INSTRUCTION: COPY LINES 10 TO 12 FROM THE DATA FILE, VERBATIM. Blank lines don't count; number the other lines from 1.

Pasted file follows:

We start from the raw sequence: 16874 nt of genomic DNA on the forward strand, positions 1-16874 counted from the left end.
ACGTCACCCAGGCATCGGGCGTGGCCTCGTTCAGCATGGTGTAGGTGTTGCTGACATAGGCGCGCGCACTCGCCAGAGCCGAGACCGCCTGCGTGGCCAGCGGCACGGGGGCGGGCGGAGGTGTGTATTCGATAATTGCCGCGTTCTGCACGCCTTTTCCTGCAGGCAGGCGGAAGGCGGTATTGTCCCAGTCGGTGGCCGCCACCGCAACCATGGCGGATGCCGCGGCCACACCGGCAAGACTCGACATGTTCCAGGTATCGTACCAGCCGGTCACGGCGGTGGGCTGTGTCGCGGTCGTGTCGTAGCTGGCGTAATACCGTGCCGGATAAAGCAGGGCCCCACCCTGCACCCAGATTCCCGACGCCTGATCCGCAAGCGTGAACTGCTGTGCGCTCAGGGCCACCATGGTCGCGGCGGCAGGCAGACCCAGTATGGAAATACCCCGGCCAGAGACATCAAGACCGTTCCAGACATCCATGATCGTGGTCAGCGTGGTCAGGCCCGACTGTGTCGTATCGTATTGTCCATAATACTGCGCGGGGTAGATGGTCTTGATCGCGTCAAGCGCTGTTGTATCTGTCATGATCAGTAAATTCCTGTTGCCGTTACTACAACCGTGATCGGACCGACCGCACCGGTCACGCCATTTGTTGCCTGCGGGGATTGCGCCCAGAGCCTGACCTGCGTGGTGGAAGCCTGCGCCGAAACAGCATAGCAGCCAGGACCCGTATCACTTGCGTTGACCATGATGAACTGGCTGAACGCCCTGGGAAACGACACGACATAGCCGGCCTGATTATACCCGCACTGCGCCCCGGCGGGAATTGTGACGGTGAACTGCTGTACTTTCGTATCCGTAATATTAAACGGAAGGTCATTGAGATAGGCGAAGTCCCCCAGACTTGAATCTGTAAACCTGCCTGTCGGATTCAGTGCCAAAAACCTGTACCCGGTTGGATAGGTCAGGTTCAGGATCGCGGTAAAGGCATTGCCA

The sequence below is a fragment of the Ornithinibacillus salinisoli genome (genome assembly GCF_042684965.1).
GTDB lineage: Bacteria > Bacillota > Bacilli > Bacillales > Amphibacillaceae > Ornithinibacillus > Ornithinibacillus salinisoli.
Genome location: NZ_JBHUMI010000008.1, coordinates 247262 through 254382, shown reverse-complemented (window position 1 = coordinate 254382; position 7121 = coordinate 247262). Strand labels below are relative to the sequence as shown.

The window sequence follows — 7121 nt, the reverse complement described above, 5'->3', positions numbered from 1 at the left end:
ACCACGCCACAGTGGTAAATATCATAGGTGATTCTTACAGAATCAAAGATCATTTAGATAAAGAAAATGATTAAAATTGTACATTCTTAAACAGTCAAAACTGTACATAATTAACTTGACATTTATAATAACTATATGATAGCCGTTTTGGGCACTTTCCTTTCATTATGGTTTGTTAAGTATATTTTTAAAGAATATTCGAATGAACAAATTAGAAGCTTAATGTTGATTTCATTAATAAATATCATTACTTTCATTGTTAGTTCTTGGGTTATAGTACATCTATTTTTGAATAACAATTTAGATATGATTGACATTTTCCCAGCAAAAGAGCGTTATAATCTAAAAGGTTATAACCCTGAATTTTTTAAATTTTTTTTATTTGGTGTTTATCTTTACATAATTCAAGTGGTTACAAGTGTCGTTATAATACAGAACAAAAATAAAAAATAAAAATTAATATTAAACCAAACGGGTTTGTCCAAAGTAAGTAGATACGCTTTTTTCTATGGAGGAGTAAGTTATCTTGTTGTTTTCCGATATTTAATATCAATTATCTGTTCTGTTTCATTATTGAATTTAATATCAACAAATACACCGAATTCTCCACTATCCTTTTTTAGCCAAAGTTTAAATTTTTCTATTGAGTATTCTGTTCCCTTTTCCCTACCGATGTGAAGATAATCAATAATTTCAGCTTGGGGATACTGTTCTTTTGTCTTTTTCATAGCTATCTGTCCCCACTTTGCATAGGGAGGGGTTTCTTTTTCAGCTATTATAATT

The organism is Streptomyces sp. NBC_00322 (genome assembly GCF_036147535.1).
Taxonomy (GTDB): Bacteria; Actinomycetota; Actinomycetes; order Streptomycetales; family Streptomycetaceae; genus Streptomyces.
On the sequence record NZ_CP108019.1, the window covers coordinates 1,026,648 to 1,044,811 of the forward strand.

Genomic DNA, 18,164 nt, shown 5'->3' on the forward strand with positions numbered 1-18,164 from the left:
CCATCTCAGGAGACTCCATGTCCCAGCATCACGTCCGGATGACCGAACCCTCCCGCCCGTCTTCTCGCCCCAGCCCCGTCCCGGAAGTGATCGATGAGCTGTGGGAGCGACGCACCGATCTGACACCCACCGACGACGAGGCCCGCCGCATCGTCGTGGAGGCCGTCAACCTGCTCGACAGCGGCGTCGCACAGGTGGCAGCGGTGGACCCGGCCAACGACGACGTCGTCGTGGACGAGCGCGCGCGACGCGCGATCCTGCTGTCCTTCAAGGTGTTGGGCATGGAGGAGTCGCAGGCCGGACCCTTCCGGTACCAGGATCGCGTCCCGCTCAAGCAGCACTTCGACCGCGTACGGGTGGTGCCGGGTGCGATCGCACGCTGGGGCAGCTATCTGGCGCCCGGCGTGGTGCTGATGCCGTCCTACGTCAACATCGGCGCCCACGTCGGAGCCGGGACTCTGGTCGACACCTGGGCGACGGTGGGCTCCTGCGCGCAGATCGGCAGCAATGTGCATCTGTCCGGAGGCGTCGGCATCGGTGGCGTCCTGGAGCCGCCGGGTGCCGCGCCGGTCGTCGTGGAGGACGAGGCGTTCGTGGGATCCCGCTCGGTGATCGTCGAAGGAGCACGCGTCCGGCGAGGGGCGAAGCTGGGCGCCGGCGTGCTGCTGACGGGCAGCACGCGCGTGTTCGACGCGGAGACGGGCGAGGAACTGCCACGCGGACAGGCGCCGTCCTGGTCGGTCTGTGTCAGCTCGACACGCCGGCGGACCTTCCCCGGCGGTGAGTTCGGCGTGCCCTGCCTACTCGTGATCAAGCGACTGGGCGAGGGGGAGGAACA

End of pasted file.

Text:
On the sequence record NZ_CP108019.1, the window covers coordinates 1,026,648 to 1,044,811 of the forward strand.

Genomic DNA, 18,164 nt, shown 5'->3' on the forward strand with positions numbered 1-18,164 from the left:
CCATCTCAGGAGACTCCATGTCCCAGCATCACGTCCGGATGACCGAACCCTCCCGCCCGTCTTCTCGCCCCAGCCCCGTCCCGGAAGTGATCGATGAGCTGTGGGAGCGACGCACCGATCTGACACCCACCGACGACGAGGCCCGCCGCATCGTCGTGGAGGCCGTCAACCTGCTCGACAGCGGCGTCGCACAGGTGGCAGCGGTGGACCCGGCCAACGACGACGTCGTCGTGGACGAGCGCGCGCGACGCGCGATCCTGCTGTCCTTCAAGGTGTTGGGCATGGAGGAGTCGCAGGCCGGACCCTTCCGGTACCAGGATCGCGTCCCGCTCAAGCAGCACTTCGACCGCGTACGGGTGGTGCCGGGTGCGATCGCACGCTGGGGCAGCTATCTGGCGCCCGGCGTGGTGCTGATGCCGTCCTACGTCAACATCGGCGCCCACGTCGGAGCCGGGACTCTGGTCGACACCTGGGCGACGGTGGGCTCCTGCGCGCAGATCGGCAGCAATGTGCATCTGTCCGGAGGCGTCGGCATCGGTGGCGTCCTGGAGCCGCCGGGTGCCGCGCCGGTCGTCGTGGAGGACGAGGCGTTCGTGGGATCCCGCTCGGTGATCGTCGAAGGAGCACGCGTCCGGCGAGGGGCGAAGCTGGGCGCCGGCGTGCTGCTGACGGGCAGCACGCGCGTGTTCGACGCGGAGACGGGCGAGGAACTGCCACGCGGACAGGCGCCGTCCTGGTCGGTCTGTGTCAGCTCGACACGCCGGCGGACCTTCCCCGGCGGTGAGTTCGGCGTGCCCTGCCTACTCGTGATCAAGCGACTGGGCGAGGGGGAGGAACA